2. Probationary Drivers: Drivers on probation for prior DUI convictions must submit to PAS tests when an officer asks. Refusing to take the test can lead to probation violation charges and additional penalties.

What are the Reasons to Decline the PAS Test?

Remember that the PAS breath test is typically not used as direct evidence in court if you are charged. In many cases, it is inadmissible entirely because too many variables could lead to inaccurate results. Instead, the PAS is used to establish probable cause for your arrest. For this reason, there may be situations in which it's in your best interests to decline to take the test politely:

  • Chance of False Positive: If you have decidedly not been drinking, you may assume taking the PAS will instantly clear you of suspicion-and sometimes it will. However, other circumstances can lead to false positives, which could lead to your arrest.
  • Inaccurate Results: PAS breath tests have a margin of error of about 15 percent when measuring blood alcohol content (BAC). While other chemical testing will occur if you're arrested, an inaccurate reading roadside could lead to an unnecessary arrest if you're below the legal limit.
  • Focus on Field Sobriety Tests: Without the PAS results, the officer must rely more heavily on field sobriety tests and other observational evidence, which can sometimes be more subjective and contestable in court.

What are the Consequences of Refusal?

Barring the two exceptions above, you have the legal right to refuse a PAS test. However, there are potential consequences to consider:

  • Suspicion and Arrest: Refusing the PAS test might make the officer more suspicious of DUI. While law enforcement can't legally arrest you for not taking the test, they can arrest you if there is probable cause suggesting you are under the influence. Refusing a PAS test may lead the officer to believe you are attempting to hide intoxication, possibly resulting in your arrest based on other observed behaviors or evidence. Once arrested, you must take a chemical test under the implied consent law.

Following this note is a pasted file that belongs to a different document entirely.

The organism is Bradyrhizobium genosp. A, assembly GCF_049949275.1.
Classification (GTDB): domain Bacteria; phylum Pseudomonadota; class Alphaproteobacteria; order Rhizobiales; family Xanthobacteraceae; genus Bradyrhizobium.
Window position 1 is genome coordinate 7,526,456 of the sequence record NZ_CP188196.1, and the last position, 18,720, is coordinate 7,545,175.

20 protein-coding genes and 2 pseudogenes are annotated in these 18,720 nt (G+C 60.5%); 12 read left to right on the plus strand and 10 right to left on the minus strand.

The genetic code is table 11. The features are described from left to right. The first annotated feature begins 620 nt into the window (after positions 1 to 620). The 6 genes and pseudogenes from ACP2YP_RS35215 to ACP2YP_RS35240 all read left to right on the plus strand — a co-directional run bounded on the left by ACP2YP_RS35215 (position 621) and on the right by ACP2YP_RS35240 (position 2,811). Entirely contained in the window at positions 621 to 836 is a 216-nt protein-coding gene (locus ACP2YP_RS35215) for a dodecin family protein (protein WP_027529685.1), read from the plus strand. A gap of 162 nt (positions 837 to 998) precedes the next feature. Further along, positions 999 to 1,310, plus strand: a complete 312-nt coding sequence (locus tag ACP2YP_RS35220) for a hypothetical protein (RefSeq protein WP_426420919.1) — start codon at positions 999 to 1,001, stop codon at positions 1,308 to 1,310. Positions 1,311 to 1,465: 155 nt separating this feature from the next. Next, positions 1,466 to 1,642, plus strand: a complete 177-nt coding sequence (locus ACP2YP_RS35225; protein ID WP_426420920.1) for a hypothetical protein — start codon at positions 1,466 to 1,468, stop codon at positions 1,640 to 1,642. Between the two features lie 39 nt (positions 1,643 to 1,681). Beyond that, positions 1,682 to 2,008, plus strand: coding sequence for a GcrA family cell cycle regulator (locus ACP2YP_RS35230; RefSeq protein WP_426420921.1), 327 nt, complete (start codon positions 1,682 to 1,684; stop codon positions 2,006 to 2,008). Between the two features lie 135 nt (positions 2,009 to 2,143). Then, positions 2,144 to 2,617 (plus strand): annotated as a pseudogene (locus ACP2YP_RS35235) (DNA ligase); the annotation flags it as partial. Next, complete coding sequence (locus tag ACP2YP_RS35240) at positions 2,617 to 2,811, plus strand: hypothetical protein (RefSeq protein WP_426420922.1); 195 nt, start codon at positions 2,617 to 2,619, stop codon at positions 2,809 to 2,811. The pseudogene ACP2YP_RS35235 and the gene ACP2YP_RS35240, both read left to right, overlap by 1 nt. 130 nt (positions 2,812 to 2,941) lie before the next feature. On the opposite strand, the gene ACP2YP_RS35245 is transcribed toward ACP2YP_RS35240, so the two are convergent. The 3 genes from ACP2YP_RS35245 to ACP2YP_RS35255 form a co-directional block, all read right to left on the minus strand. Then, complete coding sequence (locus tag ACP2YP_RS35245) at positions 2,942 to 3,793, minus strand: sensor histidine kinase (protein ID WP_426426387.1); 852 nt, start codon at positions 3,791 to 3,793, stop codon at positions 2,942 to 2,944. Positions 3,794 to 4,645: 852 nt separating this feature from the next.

• Field Sobriety Tests: Even if you refuse the PAS test, officers may still conduct other field sobriety tests (FSTs) to establish probable cause for an arrest. Failing these tests can lead to the same outcome as failing a PAS test.
  • Use in Court: If you are eventually arrested and charged, your refusal to take the PAC breath test could be used against you in court as evidence of consciousness of guilt, impacting the outcome of your case.

If you determine it's advantageous to decline a PAS breath test during a traffic stop, do not be provocative with the officer, as this could lead to other charges and complications.

Instead, calmly and politely state that you assert your right to refuse a PAS breath test and desire to consult your attorney before submitting to one. If the officer still suspects DUI, this action will prompt the officer to seek other means of establishing probable cause. Contact our law firm for more information. Eisner Gorin LLP is in Los Angeles, CA.

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About the Author

Dmitry Gorin

Dmitry Gorin is a licensed attorney, who has been involved in criminal trial work and pretrial litigation since 1994. Before becoming partner in Eisner Gorin LLP, Mr. Gorin was a Senior Deputy District Attorney in Los Angeles Courts for more than ten years. As a criminal tri...